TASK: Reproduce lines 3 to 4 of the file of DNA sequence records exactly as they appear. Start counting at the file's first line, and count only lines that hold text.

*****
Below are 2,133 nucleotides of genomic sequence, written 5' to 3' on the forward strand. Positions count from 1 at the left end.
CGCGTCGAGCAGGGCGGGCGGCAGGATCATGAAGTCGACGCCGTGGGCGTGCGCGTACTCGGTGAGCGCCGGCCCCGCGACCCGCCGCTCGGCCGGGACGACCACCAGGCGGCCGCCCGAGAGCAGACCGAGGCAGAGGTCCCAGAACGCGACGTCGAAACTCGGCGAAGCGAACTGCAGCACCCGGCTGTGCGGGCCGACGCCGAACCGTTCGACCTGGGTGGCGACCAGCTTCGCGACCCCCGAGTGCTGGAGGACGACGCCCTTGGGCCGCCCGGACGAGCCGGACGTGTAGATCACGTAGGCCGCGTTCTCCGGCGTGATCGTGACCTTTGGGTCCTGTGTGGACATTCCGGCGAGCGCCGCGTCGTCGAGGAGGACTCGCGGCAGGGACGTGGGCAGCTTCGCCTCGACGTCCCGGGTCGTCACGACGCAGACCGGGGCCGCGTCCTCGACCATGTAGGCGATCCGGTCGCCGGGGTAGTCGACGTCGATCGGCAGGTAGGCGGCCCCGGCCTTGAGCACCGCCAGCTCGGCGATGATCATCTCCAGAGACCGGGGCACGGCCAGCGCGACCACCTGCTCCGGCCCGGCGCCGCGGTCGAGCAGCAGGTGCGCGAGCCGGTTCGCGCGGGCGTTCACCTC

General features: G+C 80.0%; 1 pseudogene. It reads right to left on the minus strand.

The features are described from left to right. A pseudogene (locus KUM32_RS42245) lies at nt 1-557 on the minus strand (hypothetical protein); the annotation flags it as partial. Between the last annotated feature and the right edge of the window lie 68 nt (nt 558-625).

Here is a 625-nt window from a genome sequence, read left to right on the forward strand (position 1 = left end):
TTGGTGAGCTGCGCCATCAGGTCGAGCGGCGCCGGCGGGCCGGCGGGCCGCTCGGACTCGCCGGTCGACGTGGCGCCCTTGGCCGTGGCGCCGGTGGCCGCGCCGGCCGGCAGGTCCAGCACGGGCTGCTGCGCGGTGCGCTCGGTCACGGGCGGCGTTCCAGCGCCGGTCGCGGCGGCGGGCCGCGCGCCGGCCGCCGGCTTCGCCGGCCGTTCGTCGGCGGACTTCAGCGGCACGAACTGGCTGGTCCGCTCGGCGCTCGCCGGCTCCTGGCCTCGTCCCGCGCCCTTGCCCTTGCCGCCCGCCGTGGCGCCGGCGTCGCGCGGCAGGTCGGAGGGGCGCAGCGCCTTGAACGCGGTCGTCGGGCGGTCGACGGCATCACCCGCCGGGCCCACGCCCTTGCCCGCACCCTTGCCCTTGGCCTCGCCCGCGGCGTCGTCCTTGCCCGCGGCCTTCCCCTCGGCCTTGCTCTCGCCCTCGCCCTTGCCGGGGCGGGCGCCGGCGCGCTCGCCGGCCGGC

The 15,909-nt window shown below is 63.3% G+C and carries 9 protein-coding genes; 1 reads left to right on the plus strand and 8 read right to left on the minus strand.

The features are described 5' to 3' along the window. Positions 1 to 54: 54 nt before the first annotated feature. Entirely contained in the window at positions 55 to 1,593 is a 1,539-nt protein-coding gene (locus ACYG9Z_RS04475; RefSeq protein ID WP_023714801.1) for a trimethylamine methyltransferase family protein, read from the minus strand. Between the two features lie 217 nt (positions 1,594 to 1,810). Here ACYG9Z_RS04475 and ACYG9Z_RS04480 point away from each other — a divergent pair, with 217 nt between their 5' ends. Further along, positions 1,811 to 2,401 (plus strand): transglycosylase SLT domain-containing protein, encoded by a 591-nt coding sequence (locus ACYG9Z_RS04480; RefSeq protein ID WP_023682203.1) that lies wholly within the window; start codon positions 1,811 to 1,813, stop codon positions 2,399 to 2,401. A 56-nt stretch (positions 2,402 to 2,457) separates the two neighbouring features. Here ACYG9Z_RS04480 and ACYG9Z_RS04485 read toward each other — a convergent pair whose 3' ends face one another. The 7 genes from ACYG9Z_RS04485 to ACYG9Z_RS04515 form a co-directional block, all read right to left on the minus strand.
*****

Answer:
General features: G+C 80.0%; 1 pseudogene. It reads right to left on the minus strand.

The features are described from left to right. A pseudogene (locus KUM32_RS42245) lies at nt 1-557 on the minus strand (hypothetical protein); the annotation flags it as partial. Between the last annotated feature and the right edge of the window lie 68 nt (nt 558-625).